Barrio Chino

Miraculously, a CD reissue appeared about this time last year of Superstitions (MUSIC À LA COQUE COQ-05) by Nu Creative Methods, an item which originally came out on cassette in 1984 on ADN tapes. This is the team of Pierre Bastien and Bernard Pruvost, both unique creators in the field of jazz-inflected French experimental music of the 70s and 80s, and part of a pantheon which by rights ought to include Jac Berrocal and Pascal Comelade as twin deities at the top of a very high but relatively unknown totem pole, with Daniel Deshays cavorting at their feet, acting as the medicine man. I think this is the third item from the duo; they also made a release called Nu Jungle Dances in 1977, of which the vinyl original on Davantage is a pretty major rarity, likewise Le Marchand De Calicots which came out on the same label in 1981. Bastien has been building his own musical instruments pretty much as soon as he could climb out of his playpen, and is fairly well known for his mechanical orchestra, built using Meccano parts, which comprises instruments which can “play” themselves by means of rotary engines (often using turntables), producing a clunky but extremely endearing musical effect that is akin to a three-dimensional music box. I suppose Bruce Lacey would be the nearest UK equivalent to this delightful genius, if we’re looking for parallels…

Superstitions doesn’t feature that mechanical orchestra, but Bastien plays his own weirdified electric guitar on three tracks, and contributes cornet, double bass, and alarm clock elsewhere. Pruvost plays an astonishing array of percussive and stringed instruments, including a thumb piano, xylo drums, and a hunters harp lute. Most of his arsenal is derived from African and Eastern instruments, there’s a lot of tuned percussion, and the music created by Nu Creative Methods leans towards an ethnic sound, distorted and détourned in imaginative fashion by Westerners, even taking in some influence from free jazz or improvisation, and using a map provided by Harry Partch to assist as they navigate this uneven and bumpy terrain. Imagine Don Cherry’s Mu as remade by cartoon mice from an unseen and suppressed black-and-white animated film of the 1930s unearthed from the Gaumont Pathé archives. Conventional rhythms are non-existent, and each tune rattles along like a rustic hand-made cart passing over a rickety bamboo bridge; in like manner, melodies bypass all known modal scales and the notes tend to land where they may, as contented as a swarm of fat bees or horseflies settling on the backs on a herd of moving cattle. The music is never out to shock or startle us, but remains perpetually surprising and extremely engaging in a gentle, open-ended way; all the more impressive for being 90% acoustic; even the electric guitar is not heavily amplified, the better to let us hear and appreciate Bastien’s odd swoops and glissandi, his hands darting about like friendly spiders.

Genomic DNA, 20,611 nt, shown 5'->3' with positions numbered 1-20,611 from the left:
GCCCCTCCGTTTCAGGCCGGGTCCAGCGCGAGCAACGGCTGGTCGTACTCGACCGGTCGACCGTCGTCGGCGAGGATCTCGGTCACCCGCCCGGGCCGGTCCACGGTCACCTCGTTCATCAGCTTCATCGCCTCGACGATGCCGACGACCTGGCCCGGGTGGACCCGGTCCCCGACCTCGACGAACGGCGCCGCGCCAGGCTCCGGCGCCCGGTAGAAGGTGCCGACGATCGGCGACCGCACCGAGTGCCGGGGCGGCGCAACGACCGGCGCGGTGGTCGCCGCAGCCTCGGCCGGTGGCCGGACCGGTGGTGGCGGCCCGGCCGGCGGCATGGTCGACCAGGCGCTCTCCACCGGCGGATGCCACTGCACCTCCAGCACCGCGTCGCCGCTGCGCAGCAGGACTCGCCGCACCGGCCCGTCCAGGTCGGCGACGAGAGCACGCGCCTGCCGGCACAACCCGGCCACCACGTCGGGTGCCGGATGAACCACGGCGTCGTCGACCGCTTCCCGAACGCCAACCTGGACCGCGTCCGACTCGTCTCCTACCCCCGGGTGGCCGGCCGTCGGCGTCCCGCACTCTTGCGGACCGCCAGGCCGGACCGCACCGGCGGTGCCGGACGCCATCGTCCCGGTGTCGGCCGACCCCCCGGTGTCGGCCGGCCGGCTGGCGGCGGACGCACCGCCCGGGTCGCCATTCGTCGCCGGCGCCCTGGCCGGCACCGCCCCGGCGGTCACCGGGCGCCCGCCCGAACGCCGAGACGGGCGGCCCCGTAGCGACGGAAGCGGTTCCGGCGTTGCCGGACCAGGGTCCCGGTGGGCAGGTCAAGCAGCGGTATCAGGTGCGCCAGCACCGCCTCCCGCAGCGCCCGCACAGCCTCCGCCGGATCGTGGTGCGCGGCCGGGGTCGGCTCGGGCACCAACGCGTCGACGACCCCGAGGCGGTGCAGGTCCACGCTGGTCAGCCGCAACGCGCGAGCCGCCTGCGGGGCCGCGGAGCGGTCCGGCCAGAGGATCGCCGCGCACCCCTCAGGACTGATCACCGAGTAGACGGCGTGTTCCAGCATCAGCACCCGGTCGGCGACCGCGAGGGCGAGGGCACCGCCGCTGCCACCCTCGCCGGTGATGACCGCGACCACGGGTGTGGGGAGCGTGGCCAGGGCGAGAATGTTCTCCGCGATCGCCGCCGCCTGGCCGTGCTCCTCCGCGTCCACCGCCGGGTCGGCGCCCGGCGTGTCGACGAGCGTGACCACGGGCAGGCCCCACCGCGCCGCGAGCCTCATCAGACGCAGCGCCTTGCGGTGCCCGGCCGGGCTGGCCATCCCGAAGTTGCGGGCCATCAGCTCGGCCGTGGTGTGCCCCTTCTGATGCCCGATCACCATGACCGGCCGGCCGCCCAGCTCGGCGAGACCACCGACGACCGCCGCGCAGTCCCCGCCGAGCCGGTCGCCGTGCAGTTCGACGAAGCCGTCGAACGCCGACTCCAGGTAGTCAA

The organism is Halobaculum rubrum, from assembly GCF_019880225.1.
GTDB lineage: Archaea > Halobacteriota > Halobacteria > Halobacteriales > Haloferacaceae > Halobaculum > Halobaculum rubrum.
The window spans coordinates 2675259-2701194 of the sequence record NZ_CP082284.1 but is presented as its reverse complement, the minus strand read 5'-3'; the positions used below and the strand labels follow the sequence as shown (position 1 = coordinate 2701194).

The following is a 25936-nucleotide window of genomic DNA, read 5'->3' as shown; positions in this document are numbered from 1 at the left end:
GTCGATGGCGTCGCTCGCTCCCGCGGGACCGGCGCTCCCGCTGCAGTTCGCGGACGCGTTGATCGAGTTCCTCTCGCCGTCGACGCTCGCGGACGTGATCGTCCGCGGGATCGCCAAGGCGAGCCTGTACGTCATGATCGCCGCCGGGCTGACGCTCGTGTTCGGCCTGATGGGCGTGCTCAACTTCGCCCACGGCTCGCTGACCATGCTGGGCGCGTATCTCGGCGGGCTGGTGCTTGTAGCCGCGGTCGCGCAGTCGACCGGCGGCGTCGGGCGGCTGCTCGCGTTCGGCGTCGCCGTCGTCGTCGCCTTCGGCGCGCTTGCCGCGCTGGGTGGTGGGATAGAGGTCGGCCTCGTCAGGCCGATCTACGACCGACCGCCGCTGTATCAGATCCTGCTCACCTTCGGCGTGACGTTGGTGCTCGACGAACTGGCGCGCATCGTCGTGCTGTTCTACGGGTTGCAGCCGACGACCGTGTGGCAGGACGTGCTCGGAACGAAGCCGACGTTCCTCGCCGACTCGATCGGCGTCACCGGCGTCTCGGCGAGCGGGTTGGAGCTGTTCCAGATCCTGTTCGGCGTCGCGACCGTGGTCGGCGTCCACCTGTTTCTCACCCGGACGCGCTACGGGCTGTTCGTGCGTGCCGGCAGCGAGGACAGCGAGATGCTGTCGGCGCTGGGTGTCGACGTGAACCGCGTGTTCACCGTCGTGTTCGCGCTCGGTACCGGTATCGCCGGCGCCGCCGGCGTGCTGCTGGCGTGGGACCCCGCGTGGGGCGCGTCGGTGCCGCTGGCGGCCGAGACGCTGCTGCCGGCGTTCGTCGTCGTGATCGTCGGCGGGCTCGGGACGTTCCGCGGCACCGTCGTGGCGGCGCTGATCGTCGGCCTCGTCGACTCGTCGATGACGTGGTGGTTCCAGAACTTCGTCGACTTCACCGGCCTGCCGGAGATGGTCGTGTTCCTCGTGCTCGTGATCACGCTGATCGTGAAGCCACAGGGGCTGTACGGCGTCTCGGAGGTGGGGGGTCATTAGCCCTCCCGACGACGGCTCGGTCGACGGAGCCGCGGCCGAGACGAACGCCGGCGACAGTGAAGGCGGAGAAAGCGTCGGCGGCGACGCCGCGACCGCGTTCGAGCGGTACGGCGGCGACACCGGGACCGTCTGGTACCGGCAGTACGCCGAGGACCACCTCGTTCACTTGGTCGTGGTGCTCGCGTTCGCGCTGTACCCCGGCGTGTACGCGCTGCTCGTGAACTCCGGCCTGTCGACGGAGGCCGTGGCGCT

If you don’t fall in love with this music instantly, then scope the back cover image of the pair; how can you resist? Just the sight of Pruvost blowing his transverse horn buru and wearing a decorated jacket to die for ought to make you clasp this release to your warm bosom, not to mention the mouthwatering array of musical paraphernalia strewn across park benches. I wish I’d been picnicking there on that day! There’s also a photograph inside the CD cover which suggests Superstitions may have played some part in a dance theatre piece; Bastien has certainly been involved (with Pascal Comelade) in creating music for dance companies, but I have found no evidence to link these recordings to any specific performed work. There’s also artwork on the CD which resembles Bali shadow puppets, making a not-inappropriate visual link to gamelan music. This reissue includes a short bonus track, ‘Alpinic Railway’, a jaunty and jolly little throwaway piece which in both title and sound exactly recreates the feeling of being transported along a bumpy and mountainous route by old-fashioned, steam-driven, mechanical methods – much like the entire record. At a time when so-called civilisation is attempting to digitise just about everything that moves, what a refreshing treat to hear great acoustic music made using an understanding of old school Newtonian principles.

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